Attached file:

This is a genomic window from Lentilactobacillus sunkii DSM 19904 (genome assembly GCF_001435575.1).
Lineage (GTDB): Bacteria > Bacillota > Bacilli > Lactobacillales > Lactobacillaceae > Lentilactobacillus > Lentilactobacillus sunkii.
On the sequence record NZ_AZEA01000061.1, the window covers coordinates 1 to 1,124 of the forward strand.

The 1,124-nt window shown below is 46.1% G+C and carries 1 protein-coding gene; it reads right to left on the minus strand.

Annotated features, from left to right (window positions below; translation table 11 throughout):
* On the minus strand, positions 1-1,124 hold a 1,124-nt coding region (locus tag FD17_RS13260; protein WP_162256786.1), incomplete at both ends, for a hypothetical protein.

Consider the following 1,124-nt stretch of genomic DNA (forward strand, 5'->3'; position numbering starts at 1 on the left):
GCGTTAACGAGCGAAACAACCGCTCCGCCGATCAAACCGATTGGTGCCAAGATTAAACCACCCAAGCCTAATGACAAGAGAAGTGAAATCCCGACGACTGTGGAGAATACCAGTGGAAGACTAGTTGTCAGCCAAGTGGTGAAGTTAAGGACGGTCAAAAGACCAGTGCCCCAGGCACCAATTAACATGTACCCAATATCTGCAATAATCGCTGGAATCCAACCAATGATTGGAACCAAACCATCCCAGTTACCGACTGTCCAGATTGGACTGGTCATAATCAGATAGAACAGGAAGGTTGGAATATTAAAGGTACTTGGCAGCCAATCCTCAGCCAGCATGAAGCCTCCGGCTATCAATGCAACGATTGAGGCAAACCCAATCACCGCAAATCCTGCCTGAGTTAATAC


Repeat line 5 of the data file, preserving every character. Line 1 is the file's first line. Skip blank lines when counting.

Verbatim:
Annotated features, from left to right (window positions below; translation table 11 throughout):